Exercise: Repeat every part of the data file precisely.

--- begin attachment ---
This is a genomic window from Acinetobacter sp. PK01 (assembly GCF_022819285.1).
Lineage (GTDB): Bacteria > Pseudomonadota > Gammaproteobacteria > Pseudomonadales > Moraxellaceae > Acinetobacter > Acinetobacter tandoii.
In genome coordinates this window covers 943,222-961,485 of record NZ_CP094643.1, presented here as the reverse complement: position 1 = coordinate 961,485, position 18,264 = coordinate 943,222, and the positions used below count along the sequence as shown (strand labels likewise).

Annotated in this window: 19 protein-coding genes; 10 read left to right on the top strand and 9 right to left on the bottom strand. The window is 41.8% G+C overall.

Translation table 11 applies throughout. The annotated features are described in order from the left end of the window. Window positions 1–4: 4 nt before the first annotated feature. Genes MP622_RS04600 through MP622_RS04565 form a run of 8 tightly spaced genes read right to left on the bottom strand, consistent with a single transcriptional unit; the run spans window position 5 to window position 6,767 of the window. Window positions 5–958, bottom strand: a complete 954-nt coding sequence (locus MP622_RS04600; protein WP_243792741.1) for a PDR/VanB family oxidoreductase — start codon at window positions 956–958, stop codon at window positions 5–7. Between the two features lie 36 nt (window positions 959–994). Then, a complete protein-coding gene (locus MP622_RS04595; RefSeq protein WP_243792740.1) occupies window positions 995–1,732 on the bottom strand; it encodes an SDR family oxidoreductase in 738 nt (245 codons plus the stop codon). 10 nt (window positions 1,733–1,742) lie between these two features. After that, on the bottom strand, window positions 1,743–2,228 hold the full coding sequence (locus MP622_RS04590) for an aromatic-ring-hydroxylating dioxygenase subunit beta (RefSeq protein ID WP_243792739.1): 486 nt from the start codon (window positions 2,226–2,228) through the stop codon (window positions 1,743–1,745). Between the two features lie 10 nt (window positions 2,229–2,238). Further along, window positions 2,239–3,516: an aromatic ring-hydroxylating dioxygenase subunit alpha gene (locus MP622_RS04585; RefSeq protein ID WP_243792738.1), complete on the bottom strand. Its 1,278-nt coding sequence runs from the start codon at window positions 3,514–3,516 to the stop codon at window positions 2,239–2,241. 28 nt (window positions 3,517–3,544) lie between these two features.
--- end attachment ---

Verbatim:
This is a genomic window from Acinetobacter sp. PK01 (assembly GCF_022819285.1).
Lineage (GTDB): Bacteria > Pseudomonadota > Gammaproteobacteria > Pseudomonadales > Moraxellaceae > Acinetobacter > Acinetobacter tandoii.
In genome coordinates this window covers 943,222-961,485 of record NZ_CP094643.1, presented here as the reverse complement: position 1 = coordinate 961,485, position 18,264 = coordinate 943,222, and the positions used below count along the sequence as shown (strand labels likewise).

Annotated in this window: 19 protein-coding genes; 10 read left to right on the top strand and 9 right to left on the bottom strand. The window is 41.8% G+C overall.

Translation table 11 applies throughout. The annotated features are described in order from the left end of the window. Window positions 1–4: 4 nt before the first annotated feature. Genes MP622_RS04600 through MP622_RS04565 form a run of 8 tightly spaced genes read right to left on the bottom strand, consistent with a single transcriptional unit; the run spans window position 5 to window position 6,767 of the window. Window positions 5–958, bottom strand: a complete 954-nt coding sequence (locus MP622_RS04600; protein WP_243792741.1) for a PDR/VanB family oxidoreductase — start codon at window positions 956–958, stop codon at window positions 5–7. Between the two features lie 36 nt (window positions 959–994). Then, a complete protein-coding gene (locus MP622_RS04595; RefSeq protein WP_243792740.1) occupies window positions 995–1,732 on the bottom strand; it encodes an SDR family oxidoreductase in 738 nt (245 codons plus the stop codon). 10 nt (window positions 1,733–1,742) lie between these two features. After that, on the bottom strand, window positions 1,743–2,228 hold the full coding sequence (locus MP622_RS04590) for an aromatic-ring-hydroxylating dioxygenase subunit beta (RefSeq protein ID WP_243792739.1): 486 nt from the start codon (window positions 2,226–2,228) through the stop codon (window positions 1,743–1,745). Between the two features lie 10 nt (window positions 2,229–2,238). Further along, window positions 2,239–3,516: an aromatic ring-hydroxylating dioxygenase subunit alpha gene (locus MP622_RS04585; RefSeq protein ID WP_243792738.1), complete on the bottom strand. Its 1,278-nt coding sequence runs from the start codon at window positions 3,514–3,516 to the stop codon at window positions 2,239–2,241. 28 nt (window positions 3,517–3,544) lie between these two features.